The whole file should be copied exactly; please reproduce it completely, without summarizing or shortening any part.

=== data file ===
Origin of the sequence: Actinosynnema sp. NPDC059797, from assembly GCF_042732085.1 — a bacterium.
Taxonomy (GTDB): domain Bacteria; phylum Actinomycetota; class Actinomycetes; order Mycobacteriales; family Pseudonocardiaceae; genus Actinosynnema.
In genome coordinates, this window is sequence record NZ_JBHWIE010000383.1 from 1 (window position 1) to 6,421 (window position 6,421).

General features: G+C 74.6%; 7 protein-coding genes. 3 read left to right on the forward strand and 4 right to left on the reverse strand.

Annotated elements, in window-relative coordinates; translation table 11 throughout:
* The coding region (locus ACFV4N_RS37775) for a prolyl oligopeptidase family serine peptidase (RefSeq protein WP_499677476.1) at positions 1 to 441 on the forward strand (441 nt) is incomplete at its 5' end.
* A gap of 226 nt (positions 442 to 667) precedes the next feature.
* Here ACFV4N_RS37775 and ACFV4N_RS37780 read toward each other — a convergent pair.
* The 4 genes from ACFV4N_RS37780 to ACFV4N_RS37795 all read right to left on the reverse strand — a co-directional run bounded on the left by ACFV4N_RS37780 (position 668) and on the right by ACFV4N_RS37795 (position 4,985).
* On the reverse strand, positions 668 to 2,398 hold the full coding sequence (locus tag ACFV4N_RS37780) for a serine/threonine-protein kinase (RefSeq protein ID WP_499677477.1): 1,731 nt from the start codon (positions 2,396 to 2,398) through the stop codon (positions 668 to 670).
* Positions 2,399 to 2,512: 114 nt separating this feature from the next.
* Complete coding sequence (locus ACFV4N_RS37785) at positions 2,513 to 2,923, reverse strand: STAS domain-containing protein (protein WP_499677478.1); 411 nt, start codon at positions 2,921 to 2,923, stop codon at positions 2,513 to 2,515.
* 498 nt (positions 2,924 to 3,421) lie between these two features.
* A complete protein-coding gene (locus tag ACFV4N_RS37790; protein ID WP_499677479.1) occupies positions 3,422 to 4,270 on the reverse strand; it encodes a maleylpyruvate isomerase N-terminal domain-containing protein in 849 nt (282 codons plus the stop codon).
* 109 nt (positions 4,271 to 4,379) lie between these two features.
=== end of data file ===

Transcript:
Origin of the sequence: Actinosynnema sp. NPDC059797, from assembly GCF_042732085.1 — a bacterium.
Taxonomy (GTDB): domain Bacteria; phylum Actinomycetota; class Actinomycetes; order Mycobacteriales; family Pseudonocardiaceae; genus Actinosynnema.
In genome coordinates, this window is sequence record NZ_JBHWIE010000383.1 from 1 (window position 1) to 6,421 (window position 6,421).

General features: G+C 74.6%; 7 protein-coding genes. 3 read left to right on the forward strand and 4 right to left on the reverse strand.

Annotated elements, in window-relative coordinates; translation table 11 throughout:
* The coding region (locus ACFV4N_RS37775) for a prolyl oligopeptidase family serine peptidase (RefSeq protein WP_499677476.1) at positions 1 to 441 on the forward strand (441 nt) is incomplete at its 5' end.
* A gap of 226 nt (positions 442 to 667) precedes the next feature.
* Here ACFV4N_RS37775 and ACFV4N_RS37780 read toward each other — a convergent pair.
* The 4 genes from ACFV4N_RS37780 to ACFV4N_RS37795 all read right to left on the reverse strand — a co-directional run bounded on the left by ACFV4N_RS37780 (position 668) and on the right by ACFV4N_RS37795 (position 4,985).
* On the reverse strand, positions 668 to 2,398 hold the full coding sequence (locus tag ACFV4N_RS37780) for a serine/threonine-protein kinase (RefSeq protein ID WP_499677477.1): 1,731 nt from the start codon (positions 2,396 to 2,398) through the stop codon (positions 668 to 670).
* Positions 2,399 to 2,512: 114 nt separating this feature from the next.
* Complete coding sequence (locus ACFV4N_RS37785) at positions 2,513 to 2,923, reverse strand: STAS domain-containing protein (protein WP_499677478.1); 411 nt, start codon at positions 2,921 to 2,923, stop codon at positions 2,513 to 2,515.
* 498 nt (positions 2,924 to 3,421) lie between these two features.
* A complete protein-coding gene (locus tag ACFV4N_RS37790; protein ID WP_499677479.1) occupies positions 3,422 to 4,270 on the reverse strand; it encodes a maleylpyruvate isomerase N-terminal domain-containing protein in 849 nt (282 codons plus the stop codon).
* 109 nt (positions 4,271 to 4,379) lie between these two features.